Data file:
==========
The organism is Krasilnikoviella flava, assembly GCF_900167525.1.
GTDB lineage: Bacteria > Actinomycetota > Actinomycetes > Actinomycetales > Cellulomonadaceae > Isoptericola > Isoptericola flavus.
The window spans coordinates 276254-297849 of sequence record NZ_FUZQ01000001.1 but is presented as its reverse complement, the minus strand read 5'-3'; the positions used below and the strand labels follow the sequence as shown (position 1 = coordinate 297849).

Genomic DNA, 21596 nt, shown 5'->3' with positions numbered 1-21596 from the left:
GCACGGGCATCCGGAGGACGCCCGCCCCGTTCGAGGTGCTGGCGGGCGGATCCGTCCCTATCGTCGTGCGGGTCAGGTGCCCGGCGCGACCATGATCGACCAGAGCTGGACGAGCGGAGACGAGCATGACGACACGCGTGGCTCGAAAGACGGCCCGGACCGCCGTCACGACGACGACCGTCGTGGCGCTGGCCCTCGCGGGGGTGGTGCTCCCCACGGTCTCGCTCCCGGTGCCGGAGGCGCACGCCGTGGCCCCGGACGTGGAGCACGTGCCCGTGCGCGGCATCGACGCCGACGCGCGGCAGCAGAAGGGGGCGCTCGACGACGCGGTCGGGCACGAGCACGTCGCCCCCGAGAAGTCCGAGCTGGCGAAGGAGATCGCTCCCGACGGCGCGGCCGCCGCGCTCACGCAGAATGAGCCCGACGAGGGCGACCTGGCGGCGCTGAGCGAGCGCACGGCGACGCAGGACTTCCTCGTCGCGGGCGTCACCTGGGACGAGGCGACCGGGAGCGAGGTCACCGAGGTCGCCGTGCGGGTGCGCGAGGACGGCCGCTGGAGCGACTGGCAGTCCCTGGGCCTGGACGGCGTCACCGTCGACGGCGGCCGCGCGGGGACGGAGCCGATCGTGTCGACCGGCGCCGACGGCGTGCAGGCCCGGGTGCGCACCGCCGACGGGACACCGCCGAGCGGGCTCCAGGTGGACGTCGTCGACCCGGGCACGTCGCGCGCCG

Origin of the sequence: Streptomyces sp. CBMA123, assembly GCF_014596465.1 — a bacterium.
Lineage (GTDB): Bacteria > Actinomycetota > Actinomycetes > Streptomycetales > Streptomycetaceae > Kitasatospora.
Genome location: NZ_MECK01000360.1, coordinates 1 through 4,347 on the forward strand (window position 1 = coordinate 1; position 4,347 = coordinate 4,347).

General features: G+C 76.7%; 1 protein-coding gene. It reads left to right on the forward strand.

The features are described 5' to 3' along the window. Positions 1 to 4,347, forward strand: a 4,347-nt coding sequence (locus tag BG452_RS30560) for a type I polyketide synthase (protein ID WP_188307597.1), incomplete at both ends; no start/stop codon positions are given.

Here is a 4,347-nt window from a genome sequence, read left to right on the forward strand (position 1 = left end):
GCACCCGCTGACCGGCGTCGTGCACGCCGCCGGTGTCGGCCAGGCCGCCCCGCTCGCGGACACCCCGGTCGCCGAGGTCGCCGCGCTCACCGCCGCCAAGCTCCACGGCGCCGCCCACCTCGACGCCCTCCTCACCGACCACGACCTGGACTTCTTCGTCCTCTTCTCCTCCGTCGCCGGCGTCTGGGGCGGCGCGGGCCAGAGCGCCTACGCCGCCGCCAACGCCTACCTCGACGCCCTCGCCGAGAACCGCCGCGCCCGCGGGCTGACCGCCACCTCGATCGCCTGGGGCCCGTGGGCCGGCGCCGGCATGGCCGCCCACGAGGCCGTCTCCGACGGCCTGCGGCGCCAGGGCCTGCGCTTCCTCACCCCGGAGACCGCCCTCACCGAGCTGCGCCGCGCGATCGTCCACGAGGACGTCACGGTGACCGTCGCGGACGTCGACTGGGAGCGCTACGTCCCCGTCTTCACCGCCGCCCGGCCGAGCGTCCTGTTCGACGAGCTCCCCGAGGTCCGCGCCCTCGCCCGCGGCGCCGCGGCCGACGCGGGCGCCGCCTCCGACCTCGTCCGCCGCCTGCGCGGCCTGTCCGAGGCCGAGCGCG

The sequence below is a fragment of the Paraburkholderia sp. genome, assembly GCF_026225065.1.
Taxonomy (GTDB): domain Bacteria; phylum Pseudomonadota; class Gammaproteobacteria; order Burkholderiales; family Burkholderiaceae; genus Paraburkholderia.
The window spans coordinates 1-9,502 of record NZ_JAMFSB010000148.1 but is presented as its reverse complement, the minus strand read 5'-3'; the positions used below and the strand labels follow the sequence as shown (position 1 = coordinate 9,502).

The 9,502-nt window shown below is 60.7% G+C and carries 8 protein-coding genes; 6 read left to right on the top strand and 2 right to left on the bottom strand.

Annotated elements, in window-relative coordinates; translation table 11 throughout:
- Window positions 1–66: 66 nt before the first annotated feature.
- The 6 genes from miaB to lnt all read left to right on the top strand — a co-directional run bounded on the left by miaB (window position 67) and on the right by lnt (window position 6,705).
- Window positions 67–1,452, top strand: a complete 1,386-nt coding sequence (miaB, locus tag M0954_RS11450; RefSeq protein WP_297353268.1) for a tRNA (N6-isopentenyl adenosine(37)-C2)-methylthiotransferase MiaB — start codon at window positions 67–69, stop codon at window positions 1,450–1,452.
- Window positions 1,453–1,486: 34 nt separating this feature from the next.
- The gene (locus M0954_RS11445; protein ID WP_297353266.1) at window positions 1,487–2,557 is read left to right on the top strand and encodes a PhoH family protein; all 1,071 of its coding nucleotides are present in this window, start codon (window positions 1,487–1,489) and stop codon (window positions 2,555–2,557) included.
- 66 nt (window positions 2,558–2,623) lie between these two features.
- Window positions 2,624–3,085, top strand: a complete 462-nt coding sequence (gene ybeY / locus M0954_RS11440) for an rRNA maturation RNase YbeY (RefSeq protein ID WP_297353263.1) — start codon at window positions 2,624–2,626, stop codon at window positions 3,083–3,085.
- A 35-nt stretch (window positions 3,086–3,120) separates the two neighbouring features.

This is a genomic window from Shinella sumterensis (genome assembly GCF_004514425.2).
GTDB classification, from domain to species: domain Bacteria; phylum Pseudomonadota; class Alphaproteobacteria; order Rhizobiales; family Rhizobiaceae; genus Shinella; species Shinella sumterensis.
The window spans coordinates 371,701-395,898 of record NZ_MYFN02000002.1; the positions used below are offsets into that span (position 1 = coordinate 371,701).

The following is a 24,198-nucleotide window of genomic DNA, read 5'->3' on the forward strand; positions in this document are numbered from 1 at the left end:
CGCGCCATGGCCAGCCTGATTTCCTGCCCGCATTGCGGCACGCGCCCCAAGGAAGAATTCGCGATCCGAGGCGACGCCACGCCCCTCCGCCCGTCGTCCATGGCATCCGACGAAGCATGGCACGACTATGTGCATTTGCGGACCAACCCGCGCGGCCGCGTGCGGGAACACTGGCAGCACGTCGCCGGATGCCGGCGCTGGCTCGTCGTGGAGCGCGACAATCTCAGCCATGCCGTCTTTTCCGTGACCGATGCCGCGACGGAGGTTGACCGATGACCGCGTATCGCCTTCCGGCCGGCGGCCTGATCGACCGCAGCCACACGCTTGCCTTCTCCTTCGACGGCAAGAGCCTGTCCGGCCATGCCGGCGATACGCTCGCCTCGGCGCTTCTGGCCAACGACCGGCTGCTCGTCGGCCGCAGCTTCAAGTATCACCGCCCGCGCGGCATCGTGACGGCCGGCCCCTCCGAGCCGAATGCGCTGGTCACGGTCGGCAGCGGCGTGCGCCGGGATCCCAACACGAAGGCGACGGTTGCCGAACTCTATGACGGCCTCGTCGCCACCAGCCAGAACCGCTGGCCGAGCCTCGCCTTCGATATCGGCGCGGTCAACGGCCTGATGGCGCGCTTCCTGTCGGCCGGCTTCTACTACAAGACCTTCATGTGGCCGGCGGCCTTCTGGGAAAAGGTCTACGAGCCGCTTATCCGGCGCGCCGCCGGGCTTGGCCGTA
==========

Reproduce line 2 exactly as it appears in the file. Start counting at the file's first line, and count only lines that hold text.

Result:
GTDB lineage: Bacteria > Actinomycetota > Actinomycetes > Actinomycetales > Cellulomonadaceae > Isoptericola > Isoptericola flavus.